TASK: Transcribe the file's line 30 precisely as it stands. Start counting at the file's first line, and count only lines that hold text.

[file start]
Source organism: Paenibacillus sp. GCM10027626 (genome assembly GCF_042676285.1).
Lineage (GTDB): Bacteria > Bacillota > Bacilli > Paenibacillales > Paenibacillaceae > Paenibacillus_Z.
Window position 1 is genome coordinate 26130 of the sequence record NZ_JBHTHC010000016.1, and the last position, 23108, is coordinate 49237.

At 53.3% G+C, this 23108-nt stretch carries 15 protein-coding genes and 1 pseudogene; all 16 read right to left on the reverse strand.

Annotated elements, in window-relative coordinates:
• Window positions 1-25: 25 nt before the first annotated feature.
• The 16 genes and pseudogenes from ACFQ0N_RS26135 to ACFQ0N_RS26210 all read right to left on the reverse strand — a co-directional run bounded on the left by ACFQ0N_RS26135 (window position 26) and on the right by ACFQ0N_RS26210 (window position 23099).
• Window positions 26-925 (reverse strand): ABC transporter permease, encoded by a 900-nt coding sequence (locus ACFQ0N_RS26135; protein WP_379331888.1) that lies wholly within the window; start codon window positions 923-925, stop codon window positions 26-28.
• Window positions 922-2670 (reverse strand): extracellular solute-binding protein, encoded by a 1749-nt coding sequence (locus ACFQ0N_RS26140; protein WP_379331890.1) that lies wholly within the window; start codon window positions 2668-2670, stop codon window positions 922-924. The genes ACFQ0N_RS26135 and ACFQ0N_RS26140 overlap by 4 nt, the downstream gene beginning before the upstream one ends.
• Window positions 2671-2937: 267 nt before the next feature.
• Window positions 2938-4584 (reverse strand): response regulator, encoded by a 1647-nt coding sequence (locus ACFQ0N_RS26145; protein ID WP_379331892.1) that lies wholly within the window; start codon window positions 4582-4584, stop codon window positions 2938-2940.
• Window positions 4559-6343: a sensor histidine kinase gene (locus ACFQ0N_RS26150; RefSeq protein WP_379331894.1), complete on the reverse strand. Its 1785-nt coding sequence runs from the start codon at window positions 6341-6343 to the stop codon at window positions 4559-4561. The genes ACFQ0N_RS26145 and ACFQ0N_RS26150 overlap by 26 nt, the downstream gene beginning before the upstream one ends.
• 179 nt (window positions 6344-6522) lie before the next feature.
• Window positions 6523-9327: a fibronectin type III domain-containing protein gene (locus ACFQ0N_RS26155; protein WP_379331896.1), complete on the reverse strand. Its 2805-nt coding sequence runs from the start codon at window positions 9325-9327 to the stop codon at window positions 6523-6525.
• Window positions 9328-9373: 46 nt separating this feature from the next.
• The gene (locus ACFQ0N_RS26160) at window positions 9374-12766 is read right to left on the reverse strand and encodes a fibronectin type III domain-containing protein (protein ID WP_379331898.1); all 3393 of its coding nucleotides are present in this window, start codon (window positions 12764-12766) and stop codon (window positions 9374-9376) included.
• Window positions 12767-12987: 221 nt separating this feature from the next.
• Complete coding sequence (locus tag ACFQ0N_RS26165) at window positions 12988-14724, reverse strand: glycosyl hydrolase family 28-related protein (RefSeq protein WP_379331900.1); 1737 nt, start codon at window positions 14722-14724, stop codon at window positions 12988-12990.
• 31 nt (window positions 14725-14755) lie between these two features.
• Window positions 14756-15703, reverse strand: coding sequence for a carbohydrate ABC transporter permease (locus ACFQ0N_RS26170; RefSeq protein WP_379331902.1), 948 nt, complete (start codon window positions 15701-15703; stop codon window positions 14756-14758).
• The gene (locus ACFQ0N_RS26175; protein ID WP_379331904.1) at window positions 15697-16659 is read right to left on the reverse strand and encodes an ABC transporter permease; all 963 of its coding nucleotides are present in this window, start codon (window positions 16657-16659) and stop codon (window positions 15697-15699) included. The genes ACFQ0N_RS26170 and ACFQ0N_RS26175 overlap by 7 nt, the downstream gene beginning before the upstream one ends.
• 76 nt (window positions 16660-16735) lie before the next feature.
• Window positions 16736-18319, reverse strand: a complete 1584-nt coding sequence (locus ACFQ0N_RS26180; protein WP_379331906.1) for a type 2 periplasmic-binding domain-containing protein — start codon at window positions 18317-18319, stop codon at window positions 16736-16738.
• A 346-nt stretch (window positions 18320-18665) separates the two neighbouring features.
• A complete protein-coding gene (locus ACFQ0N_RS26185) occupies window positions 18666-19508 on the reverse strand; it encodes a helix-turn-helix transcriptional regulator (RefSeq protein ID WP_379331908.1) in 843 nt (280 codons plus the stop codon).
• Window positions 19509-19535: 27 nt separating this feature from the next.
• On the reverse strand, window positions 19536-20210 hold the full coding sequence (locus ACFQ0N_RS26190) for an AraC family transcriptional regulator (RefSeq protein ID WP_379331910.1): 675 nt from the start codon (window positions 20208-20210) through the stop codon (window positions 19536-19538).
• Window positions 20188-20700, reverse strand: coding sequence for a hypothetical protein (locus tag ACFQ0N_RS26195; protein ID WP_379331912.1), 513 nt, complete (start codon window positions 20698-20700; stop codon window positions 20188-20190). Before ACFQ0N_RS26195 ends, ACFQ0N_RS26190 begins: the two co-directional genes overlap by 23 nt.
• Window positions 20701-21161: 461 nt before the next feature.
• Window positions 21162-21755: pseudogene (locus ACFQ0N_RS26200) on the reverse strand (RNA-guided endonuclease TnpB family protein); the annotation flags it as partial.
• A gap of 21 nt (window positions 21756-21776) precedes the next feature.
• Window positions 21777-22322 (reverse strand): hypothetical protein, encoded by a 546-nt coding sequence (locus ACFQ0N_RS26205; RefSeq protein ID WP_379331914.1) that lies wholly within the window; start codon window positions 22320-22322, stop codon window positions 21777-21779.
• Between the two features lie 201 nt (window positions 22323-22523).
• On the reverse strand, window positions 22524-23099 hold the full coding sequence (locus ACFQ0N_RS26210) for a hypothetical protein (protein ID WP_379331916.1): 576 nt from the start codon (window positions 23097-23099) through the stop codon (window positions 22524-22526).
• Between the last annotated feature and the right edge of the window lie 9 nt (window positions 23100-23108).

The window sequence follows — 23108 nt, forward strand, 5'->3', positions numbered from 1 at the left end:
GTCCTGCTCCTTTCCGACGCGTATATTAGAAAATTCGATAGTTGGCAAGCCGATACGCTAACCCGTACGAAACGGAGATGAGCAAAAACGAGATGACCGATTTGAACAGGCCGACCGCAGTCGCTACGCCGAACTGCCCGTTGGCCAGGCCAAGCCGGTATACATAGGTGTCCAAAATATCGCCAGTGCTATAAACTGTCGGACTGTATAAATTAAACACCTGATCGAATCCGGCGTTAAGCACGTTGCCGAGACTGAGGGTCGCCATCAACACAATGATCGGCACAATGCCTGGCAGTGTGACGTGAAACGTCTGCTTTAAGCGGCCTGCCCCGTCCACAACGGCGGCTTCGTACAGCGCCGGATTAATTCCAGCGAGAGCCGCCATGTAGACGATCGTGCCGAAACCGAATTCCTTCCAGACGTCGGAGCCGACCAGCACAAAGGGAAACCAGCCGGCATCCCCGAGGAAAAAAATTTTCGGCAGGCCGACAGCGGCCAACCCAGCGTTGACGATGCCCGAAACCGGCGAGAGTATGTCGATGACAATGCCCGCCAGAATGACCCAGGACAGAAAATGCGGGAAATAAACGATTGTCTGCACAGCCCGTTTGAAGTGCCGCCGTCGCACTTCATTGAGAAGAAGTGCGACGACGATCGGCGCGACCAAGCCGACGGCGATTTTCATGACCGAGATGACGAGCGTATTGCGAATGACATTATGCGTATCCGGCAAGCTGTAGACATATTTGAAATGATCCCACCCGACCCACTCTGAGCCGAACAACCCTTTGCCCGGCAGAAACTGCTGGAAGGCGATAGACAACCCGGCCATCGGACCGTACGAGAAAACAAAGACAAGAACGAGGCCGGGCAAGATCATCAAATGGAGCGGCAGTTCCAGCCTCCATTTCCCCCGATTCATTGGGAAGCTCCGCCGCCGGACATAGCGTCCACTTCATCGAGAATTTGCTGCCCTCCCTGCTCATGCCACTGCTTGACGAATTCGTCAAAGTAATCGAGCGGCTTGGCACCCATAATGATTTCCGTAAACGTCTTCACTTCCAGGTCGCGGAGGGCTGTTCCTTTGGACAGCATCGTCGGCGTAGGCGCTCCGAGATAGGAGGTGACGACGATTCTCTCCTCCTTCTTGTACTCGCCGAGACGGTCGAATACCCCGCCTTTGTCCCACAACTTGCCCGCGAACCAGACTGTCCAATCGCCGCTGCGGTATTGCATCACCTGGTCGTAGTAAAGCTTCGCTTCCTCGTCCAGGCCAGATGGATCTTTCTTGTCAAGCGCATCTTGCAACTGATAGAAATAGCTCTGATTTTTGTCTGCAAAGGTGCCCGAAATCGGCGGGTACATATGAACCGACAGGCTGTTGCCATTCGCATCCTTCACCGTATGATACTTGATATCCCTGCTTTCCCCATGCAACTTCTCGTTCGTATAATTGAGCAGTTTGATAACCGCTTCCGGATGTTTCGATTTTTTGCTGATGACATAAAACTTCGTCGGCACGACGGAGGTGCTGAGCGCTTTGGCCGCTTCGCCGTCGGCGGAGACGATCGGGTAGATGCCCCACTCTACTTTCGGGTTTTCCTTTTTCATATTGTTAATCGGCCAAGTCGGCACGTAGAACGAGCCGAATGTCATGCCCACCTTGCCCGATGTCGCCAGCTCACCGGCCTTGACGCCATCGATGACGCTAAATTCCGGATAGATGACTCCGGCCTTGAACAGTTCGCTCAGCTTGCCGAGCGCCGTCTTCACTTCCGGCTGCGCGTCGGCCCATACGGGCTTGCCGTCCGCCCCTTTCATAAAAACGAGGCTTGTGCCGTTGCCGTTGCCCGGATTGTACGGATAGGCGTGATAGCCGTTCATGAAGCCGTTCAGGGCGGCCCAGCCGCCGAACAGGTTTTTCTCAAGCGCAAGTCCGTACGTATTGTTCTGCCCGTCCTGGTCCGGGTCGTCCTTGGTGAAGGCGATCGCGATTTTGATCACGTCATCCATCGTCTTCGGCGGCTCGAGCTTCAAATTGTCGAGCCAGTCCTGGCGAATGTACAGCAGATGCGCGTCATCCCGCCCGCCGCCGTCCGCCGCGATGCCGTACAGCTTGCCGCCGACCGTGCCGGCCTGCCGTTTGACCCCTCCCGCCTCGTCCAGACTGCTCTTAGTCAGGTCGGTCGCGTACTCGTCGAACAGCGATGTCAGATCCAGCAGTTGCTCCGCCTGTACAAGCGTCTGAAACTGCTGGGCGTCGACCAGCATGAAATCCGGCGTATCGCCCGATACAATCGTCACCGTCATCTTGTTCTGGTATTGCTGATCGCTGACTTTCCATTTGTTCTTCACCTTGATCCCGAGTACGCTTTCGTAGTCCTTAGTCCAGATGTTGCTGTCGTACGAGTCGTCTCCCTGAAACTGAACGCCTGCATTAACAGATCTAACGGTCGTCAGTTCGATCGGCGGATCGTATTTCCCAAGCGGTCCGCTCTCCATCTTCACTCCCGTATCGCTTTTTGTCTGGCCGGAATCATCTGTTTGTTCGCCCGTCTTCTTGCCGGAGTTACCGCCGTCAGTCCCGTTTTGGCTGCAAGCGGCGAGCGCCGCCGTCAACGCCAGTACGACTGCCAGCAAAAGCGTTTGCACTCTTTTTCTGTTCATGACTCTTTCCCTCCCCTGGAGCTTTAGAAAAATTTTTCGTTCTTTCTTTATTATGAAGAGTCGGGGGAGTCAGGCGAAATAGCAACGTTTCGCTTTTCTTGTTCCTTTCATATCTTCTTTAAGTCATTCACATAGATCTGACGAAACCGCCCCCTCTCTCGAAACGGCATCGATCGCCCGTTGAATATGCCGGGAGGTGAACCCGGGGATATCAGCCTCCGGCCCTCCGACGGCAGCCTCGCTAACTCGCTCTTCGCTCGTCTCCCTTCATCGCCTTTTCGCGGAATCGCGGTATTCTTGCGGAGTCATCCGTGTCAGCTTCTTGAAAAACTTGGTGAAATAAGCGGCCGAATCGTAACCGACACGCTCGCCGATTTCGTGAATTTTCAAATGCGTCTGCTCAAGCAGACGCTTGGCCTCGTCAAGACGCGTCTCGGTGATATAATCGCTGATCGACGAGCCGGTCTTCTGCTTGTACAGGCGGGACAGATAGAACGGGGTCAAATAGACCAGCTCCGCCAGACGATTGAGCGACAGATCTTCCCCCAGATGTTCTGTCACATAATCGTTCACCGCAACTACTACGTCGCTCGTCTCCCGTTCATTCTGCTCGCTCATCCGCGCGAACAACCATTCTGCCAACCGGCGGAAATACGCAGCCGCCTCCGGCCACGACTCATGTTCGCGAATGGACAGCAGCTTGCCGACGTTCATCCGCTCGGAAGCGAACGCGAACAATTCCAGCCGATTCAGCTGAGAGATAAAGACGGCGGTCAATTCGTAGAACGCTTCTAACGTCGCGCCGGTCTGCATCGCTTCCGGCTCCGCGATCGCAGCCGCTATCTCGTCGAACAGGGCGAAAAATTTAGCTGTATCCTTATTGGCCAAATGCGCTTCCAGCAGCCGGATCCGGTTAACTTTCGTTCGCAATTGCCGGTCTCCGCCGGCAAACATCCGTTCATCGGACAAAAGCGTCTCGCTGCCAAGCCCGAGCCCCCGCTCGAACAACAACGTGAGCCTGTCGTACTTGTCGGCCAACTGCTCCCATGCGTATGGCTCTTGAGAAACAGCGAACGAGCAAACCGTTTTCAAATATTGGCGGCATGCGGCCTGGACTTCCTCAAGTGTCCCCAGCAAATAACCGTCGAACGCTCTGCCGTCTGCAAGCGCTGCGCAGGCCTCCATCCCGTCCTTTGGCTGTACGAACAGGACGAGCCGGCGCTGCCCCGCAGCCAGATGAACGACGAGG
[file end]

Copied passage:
• Window positions 21162-21755: pseudogene (locus ACFQ0N_RS26200) on the reverse strand (RNA-guided endonuclease TnpB family protein); the annotation flags it as partial.